Pace of Play at Bandon Dunes Golf Resort
“Golf as it was meant to be,” is far more than a clever slogan here at Bandon Dunes. It is a philosophy that guides most everything we do at the resort, and that includes the way we try to manage pace of play at our five golf courses.
The pace of play is an issue that never seems to go away, and for good reason. Pace of play is easily among the starkest differences between golf in America and in Scotland. Recent research by the USGA puts the average time for a weekend round in the U.S. at about four hours, 30 minutes. By comparison, the average round in Great Britain and Ireland — where practice swings are rare and the walking is brisk — is played in a mere three hours, 44 minutes.
Guest experience is always No. 1 at Bandon Dunes, and we would never want to rush guests. But we also know that nothing wipes out an otherwise perfect day on the links quite like a slow slog through 18 holes. It’s why Toby Stanley, who manages Bandon Dunes’ Starter/Ranger Department, spends so much time thinking about how to keep the pace of play at Bandon Dunes as close to four hours as possible.
With an average round time of about four hours, 20 minutes, Bandon Dunes’ pace remains speedy by today’s American standards. That above-average pace is not something that has happened by accident, taking the cooperation of both Bandon Dunes’ staff and Bandonistas themselves.
“Playing quickly is a team effort,” Stanley says.“With the pace of play being a major issue in the golf industry, we here at Bandon Dunes are trying to do all we can to be on the cutting edge of speeding up the pace.”
Setting the pace
One of Bandon Dunes most recent efforts is the establishment of “pace-setter” tee times. The first 10 tee times of each morning at each golf course are reserved for these pace-setters, meaning every group that tees off in one of these early slots is expected to complete its rounds in four hours or less.
This is rooted in one of the most basic tenets of golf etiquette: Always keep pace with the group ahead. To keep up a pace of 4:20 throughout the day, the first rounds of the day must be played at an even quicker pace.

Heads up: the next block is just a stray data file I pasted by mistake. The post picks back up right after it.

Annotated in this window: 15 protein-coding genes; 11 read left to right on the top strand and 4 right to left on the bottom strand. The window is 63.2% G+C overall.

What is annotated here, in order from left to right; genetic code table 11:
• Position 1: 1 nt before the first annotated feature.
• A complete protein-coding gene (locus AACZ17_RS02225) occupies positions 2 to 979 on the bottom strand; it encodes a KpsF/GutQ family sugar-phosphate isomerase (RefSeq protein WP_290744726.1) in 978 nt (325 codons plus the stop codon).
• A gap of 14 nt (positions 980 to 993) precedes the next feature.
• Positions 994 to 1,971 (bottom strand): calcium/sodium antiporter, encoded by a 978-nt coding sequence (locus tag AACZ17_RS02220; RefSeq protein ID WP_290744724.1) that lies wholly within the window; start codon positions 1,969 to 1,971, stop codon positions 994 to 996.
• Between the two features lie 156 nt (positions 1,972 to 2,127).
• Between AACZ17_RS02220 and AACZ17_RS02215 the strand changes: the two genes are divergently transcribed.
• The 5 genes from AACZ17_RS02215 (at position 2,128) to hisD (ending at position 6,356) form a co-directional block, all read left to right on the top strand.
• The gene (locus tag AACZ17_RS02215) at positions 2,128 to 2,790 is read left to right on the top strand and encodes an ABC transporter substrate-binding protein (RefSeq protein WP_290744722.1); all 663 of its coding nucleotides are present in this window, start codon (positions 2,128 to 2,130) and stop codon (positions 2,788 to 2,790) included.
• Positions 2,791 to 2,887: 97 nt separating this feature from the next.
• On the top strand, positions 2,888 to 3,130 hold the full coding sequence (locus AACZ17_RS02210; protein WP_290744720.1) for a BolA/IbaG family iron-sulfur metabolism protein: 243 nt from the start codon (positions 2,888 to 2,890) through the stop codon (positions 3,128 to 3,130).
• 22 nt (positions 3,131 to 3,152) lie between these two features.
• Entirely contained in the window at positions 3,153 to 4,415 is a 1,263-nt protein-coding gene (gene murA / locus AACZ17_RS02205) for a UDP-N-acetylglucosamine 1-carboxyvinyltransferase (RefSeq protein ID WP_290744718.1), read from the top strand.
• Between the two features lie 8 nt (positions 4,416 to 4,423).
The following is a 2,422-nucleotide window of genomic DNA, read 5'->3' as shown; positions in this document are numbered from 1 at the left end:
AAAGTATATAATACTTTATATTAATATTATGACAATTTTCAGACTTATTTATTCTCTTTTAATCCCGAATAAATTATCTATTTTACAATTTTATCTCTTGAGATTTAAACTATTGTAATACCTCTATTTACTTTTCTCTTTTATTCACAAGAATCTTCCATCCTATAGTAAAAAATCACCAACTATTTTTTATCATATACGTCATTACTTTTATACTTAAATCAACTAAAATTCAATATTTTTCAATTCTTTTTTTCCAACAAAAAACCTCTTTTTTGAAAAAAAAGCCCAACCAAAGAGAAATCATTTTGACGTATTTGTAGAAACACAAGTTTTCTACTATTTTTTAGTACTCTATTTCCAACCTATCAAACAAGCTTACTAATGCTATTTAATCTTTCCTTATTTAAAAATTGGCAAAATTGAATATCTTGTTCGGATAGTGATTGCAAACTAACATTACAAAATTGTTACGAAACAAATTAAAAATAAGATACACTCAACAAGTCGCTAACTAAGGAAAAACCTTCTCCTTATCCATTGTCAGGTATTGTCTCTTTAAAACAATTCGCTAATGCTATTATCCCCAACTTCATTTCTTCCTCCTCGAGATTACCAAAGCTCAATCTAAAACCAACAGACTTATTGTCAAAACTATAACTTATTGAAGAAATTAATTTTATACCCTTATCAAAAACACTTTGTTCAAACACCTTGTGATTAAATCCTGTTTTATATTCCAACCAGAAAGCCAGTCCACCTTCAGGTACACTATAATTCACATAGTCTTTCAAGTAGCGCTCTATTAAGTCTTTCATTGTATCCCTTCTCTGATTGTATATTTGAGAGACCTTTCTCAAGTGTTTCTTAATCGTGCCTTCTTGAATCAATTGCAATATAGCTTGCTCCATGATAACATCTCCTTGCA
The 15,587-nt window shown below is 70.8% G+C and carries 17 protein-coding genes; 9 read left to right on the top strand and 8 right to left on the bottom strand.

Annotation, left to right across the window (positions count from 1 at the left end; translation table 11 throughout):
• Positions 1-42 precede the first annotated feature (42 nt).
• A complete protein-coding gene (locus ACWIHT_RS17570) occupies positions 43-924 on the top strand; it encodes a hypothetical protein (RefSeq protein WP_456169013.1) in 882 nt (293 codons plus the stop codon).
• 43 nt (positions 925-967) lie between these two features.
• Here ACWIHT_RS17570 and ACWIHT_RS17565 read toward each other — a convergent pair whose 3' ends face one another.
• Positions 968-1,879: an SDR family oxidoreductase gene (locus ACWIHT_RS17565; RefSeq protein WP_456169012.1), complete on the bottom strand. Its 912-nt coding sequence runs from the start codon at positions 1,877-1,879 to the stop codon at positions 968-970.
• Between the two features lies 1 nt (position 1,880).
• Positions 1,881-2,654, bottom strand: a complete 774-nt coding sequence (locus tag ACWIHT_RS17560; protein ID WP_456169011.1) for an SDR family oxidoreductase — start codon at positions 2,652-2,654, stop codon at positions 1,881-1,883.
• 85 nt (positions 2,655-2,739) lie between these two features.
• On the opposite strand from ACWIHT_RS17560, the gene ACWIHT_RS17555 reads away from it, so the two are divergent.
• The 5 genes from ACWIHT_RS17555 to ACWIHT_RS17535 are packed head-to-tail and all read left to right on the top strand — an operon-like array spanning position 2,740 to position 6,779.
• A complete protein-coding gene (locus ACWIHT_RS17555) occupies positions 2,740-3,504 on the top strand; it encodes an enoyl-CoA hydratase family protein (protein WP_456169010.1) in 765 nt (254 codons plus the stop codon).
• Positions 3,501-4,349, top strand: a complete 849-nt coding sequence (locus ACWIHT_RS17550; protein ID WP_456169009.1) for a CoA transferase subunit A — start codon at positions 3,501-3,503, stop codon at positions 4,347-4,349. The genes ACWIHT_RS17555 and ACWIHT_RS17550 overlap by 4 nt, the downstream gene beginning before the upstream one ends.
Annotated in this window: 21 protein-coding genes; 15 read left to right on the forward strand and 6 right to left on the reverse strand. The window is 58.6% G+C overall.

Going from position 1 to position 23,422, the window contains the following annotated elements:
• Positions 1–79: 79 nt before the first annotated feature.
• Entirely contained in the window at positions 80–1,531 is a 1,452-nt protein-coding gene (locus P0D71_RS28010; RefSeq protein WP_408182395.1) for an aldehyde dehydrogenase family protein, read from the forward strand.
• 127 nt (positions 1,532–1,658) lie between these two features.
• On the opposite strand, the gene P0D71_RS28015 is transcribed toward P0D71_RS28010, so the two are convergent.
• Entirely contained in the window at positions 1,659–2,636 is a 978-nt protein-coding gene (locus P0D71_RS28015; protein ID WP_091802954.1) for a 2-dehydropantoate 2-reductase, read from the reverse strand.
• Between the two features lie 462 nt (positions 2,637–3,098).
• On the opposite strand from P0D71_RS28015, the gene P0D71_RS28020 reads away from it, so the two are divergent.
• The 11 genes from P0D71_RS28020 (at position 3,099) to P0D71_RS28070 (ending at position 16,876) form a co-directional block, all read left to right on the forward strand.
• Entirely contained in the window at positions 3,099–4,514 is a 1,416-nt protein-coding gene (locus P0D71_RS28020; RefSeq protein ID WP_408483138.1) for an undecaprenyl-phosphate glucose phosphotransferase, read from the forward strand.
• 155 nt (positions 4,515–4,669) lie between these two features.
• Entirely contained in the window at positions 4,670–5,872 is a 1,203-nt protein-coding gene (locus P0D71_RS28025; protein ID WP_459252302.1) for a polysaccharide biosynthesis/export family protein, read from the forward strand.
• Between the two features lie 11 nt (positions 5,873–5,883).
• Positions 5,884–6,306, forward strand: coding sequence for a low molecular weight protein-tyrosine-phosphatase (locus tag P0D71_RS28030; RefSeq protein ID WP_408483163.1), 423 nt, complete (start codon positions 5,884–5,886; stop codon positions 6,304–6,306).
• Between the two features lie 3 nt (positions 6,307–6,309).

A slow front group will have a cascading effect that slows down the course throughout the day. But speedy groups out front keep things moving by willing the trailing groups to stay within the flow of the golf course and directly behind the group in front of them.
Of course, we certainly understand what can slow down a round here. From high-stakes games among friends, jaw-dropping vistas that just beg for a photo (or 10), to the overall challenge of Bandon Dunes’ five golf courses, much can distract an otherwise speedy golfer. So if four hours seems like an unreasonable pace of play, then Stanley suggests avoiding the 10 pace-setter times and taking sound pace of play strategies throughout the round to keep pace.
The Rangers are here to help
Bandon Dunes has rangers placed throughout each golf course, diligently tracking the pace of play.
Contrary to popular belief, rangers do not necessarily have a set expectation of how long a round should take. Instead, Stanley says his rangers want to see your group on pace and in contact with the group ahead, no matter how slowly or quickly that particular group is playing.
Most of all, rangers are there to help, so there is no reason to be intimidated. Their purpose is to simply keep Bandon Dunes an enjoyable experience for every Bandonista, and every once in a while that means they may urge a slower group to step up the pace.
“You can monitor yourself,” Stanley says. “If you are walking up to the teeing ground of a Par 3, the group ahead of you should be walking off the green. If you don’t see them, then you’re behind.”
Of course, a brisk pace of play would not be possible if not for Bandonistas. Golfers should play ready golf, always be aware of their position on the course, keep up with the group ahead, walk to each tee fully ready to hit, and place clubs between the green and the next tee when on the putting green.
“It comes down to being prepared,” Stanley says. “I see a lot of golfers who are not prepared on the first tee to start playing, they’re not prepared when they get to the green to putt, they’re not prepared to walk to the next hole and park their pull cart on the wrong side of the green. Just doing those basic things can save so much time.”
By keeping play at a brisk pace, Bandon Dunes will hopefully remain able to provide “Golf as it was meant to be.”